1. Limited time only! Sign up for a free 30min personal tutor trial with Chegg Tutors
    Dismiss Notice
Dismiss Notice
Join Physics Forums Today!
The friendliest, high quality science and math community on the planet! Everyone who loves science is here!

Distribution Difference of Two Independent Random Variables

  1. Dec 8, 2014 #1
    1. The problem statement, all variables and given/known data
    Z = X - Y and I'm trying to find the PDF of Z.

    2. Relevant equations
    Convolution

    3. The attempt at a solution

    Started by finding the CDF:
    Fz(z) = P(Z ≤ z)

    P(X - Y ≤ z)

    So I drew a picture

    jXF8OPD.png
    So then should Fz(z) be:
    L3ergX2.png
    since, from my graph, it looks as though Y can go from negative infinity to positive infinity, and X can go from negative infinity on the left but is bounded by z+y on the right

    then should the pdf be:
    Edit: sorry I forgot to include the fact that, because fx and fy are independent, f(x,y) = fxfy in the following derivation
    lTE7FtX.png
    ?
     
    Last edited: Dec 8, 2014
  2. jcsd
  3. Dec 9, 2014 #2

    Ray Vickson

    User Avatar
    Science Advisor
    Homework Helper

    What is your question?
     
  4. Dec 9, 2014 #3

    Orodruin

    User Avatar
    Staff Emeritus
    Science Advisor
    Homework Helper
    Gold Member

    Your approach looks reasonable. Is there something you are particularly worried about?
     
  5. Dec 9, 2014 #4
    Oh yes, sorry I was wondering if what I arrived at for the PDF of the difference of two independent random variables was correct.
    proxy.php?image=http%3A%2F%2Fi.imgur.com%2FlTE7FtX.png
    I tried Googling but all I could find was the pdf of the sum of two RVs, which I know how to do already.
     
  6. Dec 9, 2014 #5

    Orodruin

    User Avatar
    Staff Emeritus
    Science Advisor
    Homework Helper
    Gold Member

    Yes, it looks ok. You should note that if you know the pdf of the sum and the pdf of the negative of a distribution (i.e., if you know how the the distribution of ##Y##, what is the distribution of ##-Y##), then you can use these two to obtain the distribution of ##X-Y##.
     
  7. Dec 9, 2014 #6
    I'm going to modify the problem a little bit, can you tell me if I do it right/wrong?

    X and Y are two independent random variables, each of which are uniform on (0,1). Find the pdf of Z = X - Y

    Using my result from above, the pdf of Z is given by:
    s%3A%2F%2Fwww.physicsforums.com%2Fproxy.php%3Fimage%3Dhttp%253A%252F%252Fi.imgur.com%252FlTE7FtX.png
    X ~ U(0,1) and Y ~ U(0,1)

    The pdf of fx(x) and fY(y) are both 1 on (0,1) and 0 otherwise.

    z goes from -1 to 1 because of X - Y right?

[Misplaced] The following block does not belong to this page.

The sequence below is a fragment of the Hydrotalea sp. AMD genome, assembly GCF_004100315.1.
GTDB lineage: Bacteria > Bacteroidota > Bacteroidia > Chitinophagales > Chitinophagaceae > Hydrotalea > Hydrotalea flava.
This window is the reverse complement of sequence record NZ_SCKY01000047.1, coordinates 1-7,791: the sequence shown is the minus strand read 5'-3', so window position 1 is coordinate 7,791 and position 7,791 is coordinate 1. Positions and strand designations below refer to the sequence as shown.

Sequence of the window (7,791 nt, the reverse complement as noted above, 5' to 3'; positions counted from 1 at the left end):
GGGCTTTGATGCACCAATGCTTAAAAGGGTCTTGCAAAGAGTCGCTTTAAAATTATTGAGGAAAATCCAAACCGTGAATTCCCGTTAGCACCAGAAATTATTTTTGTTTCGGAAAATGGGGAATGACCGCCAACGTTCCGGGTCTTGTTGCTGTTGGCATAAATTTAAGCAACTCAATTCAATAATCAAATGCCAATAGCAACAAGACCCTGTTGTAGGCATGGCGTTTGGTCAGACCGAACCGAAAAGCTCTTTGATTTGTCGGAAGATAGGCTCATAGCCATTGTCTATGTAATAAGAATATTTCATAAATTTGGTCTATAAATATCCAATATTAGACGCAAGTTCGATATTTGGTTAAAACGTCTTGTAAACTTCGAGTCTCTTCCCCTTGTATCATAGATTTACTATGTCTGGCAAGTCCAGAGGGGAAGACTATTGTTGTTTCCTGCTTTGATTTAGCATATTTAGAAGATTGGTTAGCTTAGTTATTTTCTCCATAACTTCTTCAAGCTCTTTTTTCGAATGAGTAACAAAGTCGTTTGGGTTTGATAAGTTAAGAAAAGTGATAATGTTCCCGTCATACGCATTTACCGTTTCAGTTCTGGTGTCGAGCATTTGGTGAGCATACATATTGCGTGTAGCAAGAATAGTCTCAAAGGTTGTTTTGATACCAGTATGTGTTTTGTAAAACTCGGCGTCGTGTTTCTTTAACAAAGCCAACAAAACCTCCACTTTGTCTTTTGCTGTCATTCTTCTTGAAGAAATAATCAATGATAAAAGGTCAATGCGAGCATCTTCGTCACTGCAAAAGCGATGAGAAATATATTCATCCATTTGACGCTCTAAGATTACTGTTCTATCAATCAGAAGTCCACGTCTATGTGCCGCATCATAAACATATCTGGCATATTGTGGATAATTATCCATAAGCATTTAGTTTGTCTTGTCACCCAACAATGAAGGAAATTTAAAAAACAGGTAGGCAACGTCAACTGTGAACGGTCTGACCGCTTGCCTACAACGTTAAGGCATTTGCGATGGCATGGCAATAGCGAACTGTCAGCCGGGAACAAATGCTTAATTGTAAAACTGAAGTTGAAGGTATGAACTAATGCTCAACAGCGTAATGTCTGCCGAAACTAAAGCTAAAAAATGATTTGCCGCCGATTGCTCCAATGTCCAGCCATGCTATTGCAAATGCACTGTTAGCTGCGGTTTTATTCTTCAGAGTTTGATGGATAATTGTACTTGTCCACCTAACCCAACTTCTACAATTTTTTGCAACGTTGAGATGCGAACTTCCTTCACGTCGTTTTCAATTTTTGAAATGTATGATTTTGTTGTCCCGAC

For -1 ≤ z ≤ 0
    fy is uniform only on (0,1) so my integral limits should be z+1 to z

    For 0 ≤ z ≤ 1 I wouldn't need to change the limits here, just from 0 to 1

    So then the pdf of X - Y is:

    R2EM2LA.png
    Is this correct?
     
  8. Dec 9, 2014 #7

    Ray Vickson

    User Avatar
    Science Advisor
    Homework Helper

    No, it cannot possibly be correct, because you would have f(z) = -1 for -1 < z < 0 and f(z) = 1 for 0 < z < 1. That kind of f cannot be a probability density function.

    You need to go back and evaluate the limits more carefully; in cases like this, drawing an x,y diagram of the integration region would be helpful.
     
  9. Dec 9, 2014 #8
    I don't have much practice drawing integration regions of density functions and I wouldn't know where to start with this one besides drawing the box with vertices (0,0), (0,1), (1,0), (1,1).

    I think I found another way to look at it though:

    If -1 ≤ z ≤ 0,

    If I want fx(z+y) to be 1, I need to shift the bounds by +1, and then I'll need z+y+1 ≥ 0 , or y ≥ -1-z

    So
    JuURESd.png

    Then on 0 ≤ z ≤ 1,

    I need z+y ≤ 1, or y ≤ 1 - z

    So
    do0sH.png

    Then all together this is:

    1 + z , -1 ≤ z ≤ 0
    1 - z , 0 ≤ z ≤ 1

    I got the same answer as here: http://www.math.wm.edu/~leemis/chart/UDR/PDFs/StandarduniformStandardtriangular.pdf
    but I'm not sure my process is correct because my bounds are a little different than theirs, and I don't know how they computed the cdf
     
  10. Dec 9, 2014 #9

    Ray Vickson

    User Avatar
    Science Advisor
    Homework Helper

    You already drew part of the diagram in Post #1. You just need to add the boundary lines x = 0, x = 1, y = 0, y = 1 and you are done---that's your drawing!

    You say you "don't know how they computed the cdf". Well, you claimed before that you know how to compute the cdf of a SUM, and that is all you need to do.

    If ##Z = X-Y## then ##S = Z+1## has the form ##S = X + (1-Y) = X + Y'##, where ##X## and ##Y' = 1-Y## are independent and ##\rm{U}(0,1)## random variables. Thus, ##S## is the sum of two uniforms, and has a well-known, widely-documented triangular density:
    [tex] f_S(s) = \begin{cases} s, & 0 < s < 1\\ 2-s, & 1 < s < 2\\
    0 & \rm{elsewhere}
    \end{cases} [/tex]
    Now just shift the graph of ##f_S(s)## one unit to the left, and that would be your density of ##Z##: ##f_Z(z) = f_S(1+z), \; -1 < z < 1##.
     
    Last edited: Dec 9, 2014
Know someone interested in this topic? Share this thread via Reddit, Google+, Twitter, or Facebook

Have something to add?
Draft saved Draft deleted